I know it's an old question, but will answer for the late me.
I answered a similar question here. It boils down to:
/usr/bin/autossh -N -f -M 0 -i /home/pi/.ssh/id_rsa -o "ServerAliveInterval 30" -o "ServerAliveCountMax 3" -R 10554:
-N: don't execute any command via SSH
-f: put SSH in the background
-R: remote port forwarding
10554: a port to open on the VPS to access the IP camera (better if > 1024) IP address and port you want to access remotely user and address of your VPS
To access the RTSP stream of the camera, open rtsp://<username>:<password><path-to-stream>.
Of course it works fine also for other kind of streams (e.g. HTTP).

How to embed shellinabox into my webpage?

I am trying to ssh into some machine , but port 22 is blocked due to
our college firewall .
Later I was able to ssh using web-ssh client : shellinabox running in some server , but i don't have sudo access in that server, as I need to download some software too , I planned to install shellinabox using iframe<>
in my server , but i have no idea how to do it ??
I have no ssh-access to my server so I can't install it using apt-get
Can anyone help me to do this ?
For installing shellinabox you need a working server.
Access your shellinbox server from outside your LAN
Configure your home router to forward TCP traffic port 443 (assuming you followed the above tip) to your computer's IP address. You can right click on the Network Manager applet and choose connection information to find your computers IP address. Now you can access your computer when away from home by navigating to https://yourpublicIPaddress. You can get your public IP address by going to To make it easier to remember your public IP address you can register with a Dynamic DNS service.
If you wish to install shellinabox in your web page after installing a working server by using iframe use the below mentioned command
<iframe src="https://yourpublicIpaddress" width="300" height="300" frameBorder="0" scrolling="no">Browser not compatible. </iframe>

Self-signed SSL cert for localhost, how to make trusted

I have an Owin self-host C# app that provides Web API services over (it only listens on localhost, no external connections).
These Web API services are called using Ajax from an AngularJS app. As an aside: the reason for the Owin app is that certain interaction with the hardware is needed, which is not possible from within a browser. Also, the AngularJS app is for internal use, so I have control over the browsers used.
The above works very well over HTTP, but the Angular JS app needs to use SSL, which does not work unless the Owin app also uses SSL (otherwise you get "Mixed content" errors).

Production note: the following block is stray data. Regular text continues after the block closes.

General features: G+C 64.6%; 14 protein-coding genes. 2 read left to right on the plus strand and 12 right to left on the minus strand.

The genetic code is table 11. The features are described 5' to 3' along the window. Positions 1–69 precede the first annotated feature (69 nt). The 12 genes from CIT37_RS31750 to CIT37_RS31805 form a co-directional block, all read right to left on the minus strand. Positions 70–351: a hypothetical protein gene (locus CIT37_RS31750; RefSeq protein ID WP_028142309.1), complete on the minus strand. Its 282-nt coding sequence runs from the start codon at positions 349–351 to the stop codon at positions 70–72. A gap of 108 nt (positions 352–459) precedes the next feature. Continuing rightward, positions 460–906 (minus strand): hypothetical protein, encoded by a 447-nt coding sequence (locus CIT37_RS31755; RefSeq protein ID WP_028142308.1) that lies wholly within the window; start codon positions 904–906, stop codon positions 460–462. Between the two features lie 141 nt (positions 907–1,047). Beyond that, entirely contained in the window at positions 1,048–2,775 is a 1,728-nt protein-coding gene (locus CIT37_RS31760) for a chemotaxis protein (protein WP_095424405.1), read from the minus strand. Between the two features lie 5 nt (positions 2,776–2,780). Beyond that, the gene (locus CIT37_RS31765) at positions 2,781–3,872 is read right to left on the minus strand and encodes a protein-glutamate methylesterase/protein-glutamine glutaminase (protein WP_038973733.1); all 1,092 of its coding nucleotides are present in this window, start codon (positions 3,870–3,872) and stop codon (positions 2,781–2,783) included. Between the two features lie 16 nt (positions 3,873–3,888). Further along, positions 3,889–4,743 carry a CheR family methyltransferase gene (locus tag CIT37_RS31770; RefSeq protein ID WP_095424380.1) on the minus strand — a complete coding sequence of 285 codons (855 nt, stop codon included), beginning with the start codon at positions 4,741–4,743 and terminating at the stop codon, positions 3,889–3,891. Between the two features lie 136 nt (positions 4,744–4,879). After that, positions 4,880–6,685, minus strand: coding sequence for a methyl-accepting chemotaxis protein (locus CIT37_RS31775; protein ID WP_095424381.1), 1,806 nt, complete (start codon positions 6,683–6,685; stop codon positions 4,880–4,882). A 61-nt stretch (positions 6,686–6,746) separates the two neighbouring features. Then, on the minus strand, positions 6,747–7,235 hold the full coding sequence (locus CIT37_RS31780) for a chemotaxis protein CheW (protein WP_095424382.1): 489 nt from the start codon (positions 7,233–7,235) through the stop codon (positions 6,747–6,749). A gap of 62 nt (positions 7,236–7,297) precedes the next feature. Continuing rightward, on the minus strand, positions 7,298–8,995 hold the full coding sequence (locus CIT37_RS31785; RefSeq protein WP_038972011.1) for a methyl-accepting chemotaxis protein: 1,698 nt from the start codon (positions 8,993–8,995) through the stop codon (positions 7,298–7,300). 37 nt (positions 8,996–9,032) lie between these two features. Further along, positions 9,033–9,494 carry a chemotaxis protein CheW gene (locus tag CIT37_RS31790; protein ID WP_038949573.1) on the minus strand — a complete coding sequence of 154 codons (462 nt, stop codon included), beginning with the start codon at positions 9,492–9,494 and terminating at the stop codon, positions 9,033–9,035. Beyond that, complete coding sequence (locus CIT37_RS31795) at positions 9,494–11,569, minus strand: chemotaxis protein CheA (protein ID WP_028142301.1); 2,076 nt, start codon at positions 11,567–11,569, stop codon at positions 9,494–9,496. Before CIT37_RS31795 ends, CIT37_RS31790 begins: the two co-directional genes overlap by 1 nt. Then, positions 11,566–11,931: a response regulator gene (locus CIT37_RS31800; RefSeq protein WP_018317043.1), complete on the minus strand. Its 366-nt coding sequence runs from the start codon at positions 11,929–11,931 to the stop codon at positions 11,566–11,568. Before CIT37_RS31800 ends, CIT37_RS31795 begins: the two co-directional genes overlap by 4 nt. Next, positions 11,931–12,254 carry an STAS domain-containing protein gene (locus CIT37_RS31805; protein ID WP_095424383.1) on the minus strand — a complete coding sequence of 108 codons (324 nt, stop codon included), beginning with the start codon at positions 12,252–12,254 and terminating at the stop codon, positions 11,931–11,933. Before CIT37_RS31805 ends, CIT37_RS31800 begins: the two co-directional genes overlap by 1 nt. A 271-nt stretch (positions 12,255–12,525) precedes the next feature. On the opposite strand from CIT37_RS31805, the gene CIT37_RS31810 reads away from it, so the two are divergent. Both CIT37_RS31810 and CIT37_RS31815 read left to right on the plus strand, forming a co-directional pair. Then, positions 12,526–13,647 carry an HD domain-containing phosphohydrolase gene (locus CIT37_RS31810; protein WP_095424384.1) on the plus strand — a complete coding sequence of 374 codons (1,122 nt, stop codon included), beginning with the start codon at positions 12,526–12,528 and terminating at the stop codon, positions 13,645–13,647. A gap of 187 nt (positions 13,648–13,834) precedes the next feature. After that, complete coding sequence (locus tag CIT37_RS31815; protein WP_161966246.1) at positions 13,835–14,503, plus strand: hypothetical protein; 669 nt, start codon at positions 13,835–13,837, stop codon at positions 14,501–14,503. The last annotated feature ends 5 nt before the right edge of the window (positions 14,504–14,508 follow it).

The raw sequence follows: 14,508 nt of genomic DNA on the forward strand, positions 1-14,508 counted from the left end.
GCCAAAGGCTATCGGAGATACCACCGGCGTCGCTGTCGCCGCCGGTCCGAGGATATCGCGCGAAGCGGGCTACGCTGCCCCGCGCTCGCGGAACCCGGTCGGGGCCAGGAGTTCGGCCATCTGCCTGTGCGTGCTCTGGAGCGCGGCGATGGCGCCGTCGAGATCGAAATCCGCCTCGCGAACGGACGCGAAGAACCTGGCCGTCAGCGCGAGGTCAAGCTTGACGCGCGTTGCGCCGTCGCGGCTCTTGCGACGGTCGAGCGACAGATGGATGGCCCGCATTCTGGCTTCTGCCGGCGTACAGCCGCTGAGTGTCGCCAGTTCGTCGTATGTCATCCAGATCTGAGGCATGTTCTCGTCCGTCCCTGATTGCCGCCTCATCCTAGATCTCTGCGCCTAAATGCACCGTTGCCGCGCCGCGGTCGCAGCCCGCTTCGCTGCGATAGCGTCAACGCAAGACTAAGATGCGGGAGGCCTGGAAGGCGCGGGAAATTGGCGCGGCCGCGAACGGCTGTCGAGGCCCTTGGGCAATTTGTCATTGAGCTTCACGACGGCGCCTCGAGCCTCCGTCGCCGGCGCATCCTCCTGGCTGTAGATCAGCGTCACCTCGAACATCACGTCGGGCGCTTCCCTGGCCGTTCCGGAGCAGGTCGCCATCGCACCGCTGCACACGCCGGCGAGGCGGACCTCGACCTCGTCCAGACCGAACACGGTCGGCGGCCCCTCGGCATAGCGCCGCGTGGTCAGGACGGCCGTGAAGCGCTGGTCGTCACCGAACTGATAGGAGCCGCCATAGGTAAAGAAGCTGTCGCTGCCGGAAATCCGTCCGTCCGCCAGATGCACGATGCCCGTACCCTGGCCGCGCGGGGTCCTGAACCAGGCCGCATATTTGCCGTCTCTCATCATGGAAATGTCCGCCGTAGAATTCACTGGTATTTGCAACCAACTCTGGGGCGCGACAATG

I have bought an official cert for the AngularJS app, and I am using self-signed certs for the Owin localhost stuff.
The problem is that I get "NET::ERR_CERT_AUTHORITY_INVALID" (when testin from Chrome) and "net::ERR_INSECURE_RESPONSE" from the AngularJS app when talking to the Owin Web API.
Here is what I have done, in broad strokes:
I used a CentOS box to generate the cert for localhost and exported it to pkcs12 / pfx format. I also generated a CA cert and exported it the same way.
Using MMC I imported the localhost cert on the Windows 7 machine running the Angular & Owin app into Certificates (Local Computer) > Personal > Certificates.
I also imported the CA cert on the Windows 7 machine into Certificates (Local Computer) > Trusted Root Certification Auhorities > Certificates
Looking at the localhost cert, it says "Issued to: localhost", Issued by: "", "You have a private key that correpsonds to this certificate", (under Certification Path) "This certificate is Ok"
The CA cert says "Issued to:", Issued by: "", "You have a private key that correpsonds to this certificate", (under Certification Path) "This certificate is Ok"
netsh http show sslcert
IP:port :
Certificate Hash : 1234555555555555555555511155555555555555
Application ID : {1234a123-1234-1234-1234-123412341234}
Certificate Store Name : (null)
Verify Client Certificate Revocation : Enabled
Verify Revocation Using Cached Client Certificate Only : Disabled
Usage Check : Enabled
Revocation Freshness Time : 0
URL Retrieval Timeout : 0
Ctl Identifier : (null)
Ctl Store Name : (null)
DS Mapper Usage : Disabled
Negotiate Client Certificate : Disabled
What am I missing? How can I make Chrome, etc. trust the SSL cert for localhost?
I got this working (sufficiently for my current needs, at least).
I copied the localhost cert from "Certificates (Local Computer) > Personal > Certificates" to "Certificates (Current User) > Personal > Certificates". This got rid of the red cross-out of https in Chrome (and the "NET::ERR_CERT_AUTHORITY_INVALID" message) as well as the "net::ERR_INSECURE_RESPONSE" error in AngularJS.
Note that in my case, the localhost cert had to be in both the Local Computer store and in the Current User Store, otherwise the netsh command for binding it to port 5555 (for the Owin app) would fail:
netsh http add sslcert ipport= certhash=1234555555555555555555511155555555555555 appid={1234a123-1234-1234-1234-123412341234}
SSL Certificate add failed, Error: 1312, A specified logon session does not exist. It may already have been terminated.
There is still no nice green padlock in Chrome (it now has a yellow little triangle on the pad lock, "The identity of this website has been verified by but does not have public audit records"), but this does not seem to interfere with the Web API communication, so it should be fine.
If anybody knows of an easy way to make it all green and nice with no warnings, I am still interested, but it is not critical.
On Linux I had to apt-gt install libnss3-tools
With libnss3-tools you get certutil
Now the key-command:
certutil -d sql:$HOME/.pki/nssdb -A -t "CP,CP," -n <your alias> -i <your crt-file to import>
This solve all my problems with Chrome on Raspberry / Linux